1. Tuck your chin into your chest, and roll down your spine starting at the top of the head. Your head should move towards the floor, but the key is to lower down one vertebra at a time with a relaxed head and neck. You can bend your knees, if needed, so long as your hips are released. When you are done, shake out your torso, arms, head, and neck. Then, roll back up slowly, stacking one vertebra at a time until your head is aligned on your neck. Repeat this exercise to release any remaining tension.
2. Roll your neck gently in circles clockwise and counter-clockwise.
3. Roll your shoulders in gentle circles forward and backward.
4. Yawn to open your throat and lift your soft palate. Smile while you yawn to increase the stretch. Try voicing the ah vowel on the yawn.
After a warm-up, the performer is ready to work on breathing technique. The posture should be erect but without tension. The spine is straight, the feet are a hip's width apart, and the head is upright and parallel to the ceiling. Repeating the following breathing exercises will strengthen the muscles used to support the breath and voice in addition to changing old breathing habits:
1. Elevate your breastbone with your shoulders held back. Put your hands on your lower abdomen to remind you where to send the air. Allow a breath to drop in deeply, and feel the lower abdomen and ribs expand. Make sure the shoulders and chest do not move. Hold the breath in for a count of five, and then release the air through the mouth all at once. Repeat this exercise many times.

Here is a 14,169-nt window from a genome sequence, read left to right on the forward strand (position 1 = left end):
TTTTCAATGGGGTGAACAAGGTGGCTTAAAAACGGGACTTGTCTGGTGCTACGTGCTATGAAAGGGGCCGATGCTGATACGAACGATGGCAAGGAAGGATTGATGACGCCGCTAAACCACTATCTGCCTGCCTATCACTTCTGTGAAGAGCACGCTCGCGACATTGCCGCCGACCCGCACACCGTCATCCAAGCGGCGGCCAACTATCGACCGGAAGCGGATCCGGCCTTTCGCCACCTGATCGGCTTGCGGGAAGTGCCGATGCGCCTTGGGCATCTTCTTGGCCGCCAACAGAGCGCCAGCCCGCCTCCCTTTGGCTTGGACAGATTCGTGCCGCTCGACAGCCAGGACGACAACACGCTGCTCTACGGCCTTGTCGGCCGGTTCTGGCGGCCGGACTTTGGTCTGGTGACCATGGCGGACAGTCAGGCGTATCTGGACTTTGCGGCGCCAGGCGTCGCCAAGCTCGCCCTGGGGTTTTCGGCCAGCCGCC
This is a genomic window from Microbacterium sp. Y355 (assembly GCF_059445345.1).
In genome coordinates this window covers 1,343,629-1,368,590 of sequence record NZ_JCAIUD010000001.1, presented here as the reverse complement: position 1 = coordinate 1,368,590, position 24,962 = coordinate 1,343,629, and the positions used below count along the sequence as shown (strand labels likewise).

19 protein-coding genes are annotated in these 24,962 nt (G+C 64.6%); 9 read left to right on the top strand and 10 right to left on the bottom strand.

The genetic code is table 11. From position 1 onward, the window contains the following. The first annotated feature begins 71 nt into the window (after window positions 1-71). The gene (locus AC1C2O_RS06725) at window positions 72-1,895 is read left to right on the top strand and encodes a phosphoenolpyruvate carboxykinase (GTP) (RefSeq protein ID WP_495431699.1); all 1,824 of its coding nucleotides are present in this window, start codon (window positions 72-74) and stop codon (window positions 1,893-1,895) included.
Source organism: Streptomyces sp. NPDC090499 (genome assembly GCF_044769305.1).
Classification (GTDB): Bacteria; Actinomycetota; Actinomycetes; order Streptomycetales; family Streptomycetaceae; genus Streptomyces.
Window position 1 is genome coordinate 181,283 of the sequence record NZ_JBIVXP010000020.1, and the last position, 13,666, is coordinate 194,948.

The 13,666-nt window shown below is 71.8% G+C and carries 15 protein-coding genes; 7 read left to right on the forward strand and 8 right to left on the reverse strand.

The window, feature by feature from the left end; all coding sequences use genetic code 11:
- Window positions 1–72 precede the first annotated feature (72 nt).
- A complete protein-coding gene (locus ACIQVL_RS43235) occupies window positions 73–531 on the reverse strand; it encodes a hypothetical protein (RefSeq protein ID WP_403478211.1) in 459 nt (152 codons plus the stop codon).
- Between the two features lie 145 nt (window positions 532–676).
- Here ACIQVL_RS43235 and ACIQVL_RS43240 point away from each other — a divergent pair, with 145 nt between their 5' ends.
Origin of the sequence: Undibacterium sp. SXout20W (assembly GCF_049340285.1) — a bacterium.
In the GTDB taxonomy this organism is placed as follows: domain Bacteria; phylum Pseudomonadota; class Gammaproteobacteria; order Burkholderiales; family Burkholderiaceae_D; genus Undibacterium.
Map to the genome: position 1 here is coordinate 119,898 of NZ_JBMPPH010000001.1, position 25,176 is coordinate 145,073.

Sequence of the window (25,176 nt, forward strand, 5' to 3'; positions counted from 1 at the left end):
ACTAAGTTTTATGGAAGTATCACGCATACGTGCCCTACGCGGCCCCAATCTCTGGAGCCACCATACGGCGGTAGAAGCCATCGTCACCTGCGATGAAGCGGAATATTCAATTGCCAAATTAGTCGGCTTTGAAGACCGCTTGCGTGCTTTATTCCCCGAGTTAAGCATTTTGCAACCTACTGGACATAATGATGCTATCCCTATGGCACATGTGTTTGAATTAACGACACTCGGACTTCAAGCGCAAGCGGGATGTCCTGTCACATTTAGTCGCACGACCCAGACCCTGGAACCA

2. Take in the breath as in exercise 1, but release the breath on a gentle sh sound without allowing your expanded abdomen to collapse. Repeat frequently.
3. Follow exercise 2, but release the air on a lip buzz with puckered lips. Feel the vibrations of the buzzing sound as the air exits the body, and change the pitch when repeated.
Below are some techniques to exercise different aspects of the voice. Remember to take in a deep breath before doing every exercise, and repeat the exercises:
1. Sliding scales and sirens help expand range and open the voice. Begin on a low pitch, and slide up the scale to a high pitch, or imitate the sound of a siren by starting on a low pitch and sliding to a high pitch. The long ee and oo vowels work well with these exercises.
2. Humming explores chest and head resonance. Hum on a low pitch, open up to an ah sound, and then return to a hum. Next, sustain a hum on a high pitch. Repeat these exercises in multiple pitches.
3. Below are some tongue twisters to improve articulation:
Peter Piper picked a peck of pickled peppers.
Unique New York.
She sells sea shells down by the sea shore.
Red leather, yellow leather.
The big black bug bit the big black bear and made the big black bear bleed blood.
The voice is an instrument which allows performers to communicate through speech and song. With breathing, phonation, resonance, and articulation, the voice can be trained for the theatre to speak a character's truth, embody the sound of a character, and sing songs as part of a character's story. The warm-up and vocal exercises exemplify voice training and technique through relaxation, breath, and vocalization. Now, take the time to discover your own voice.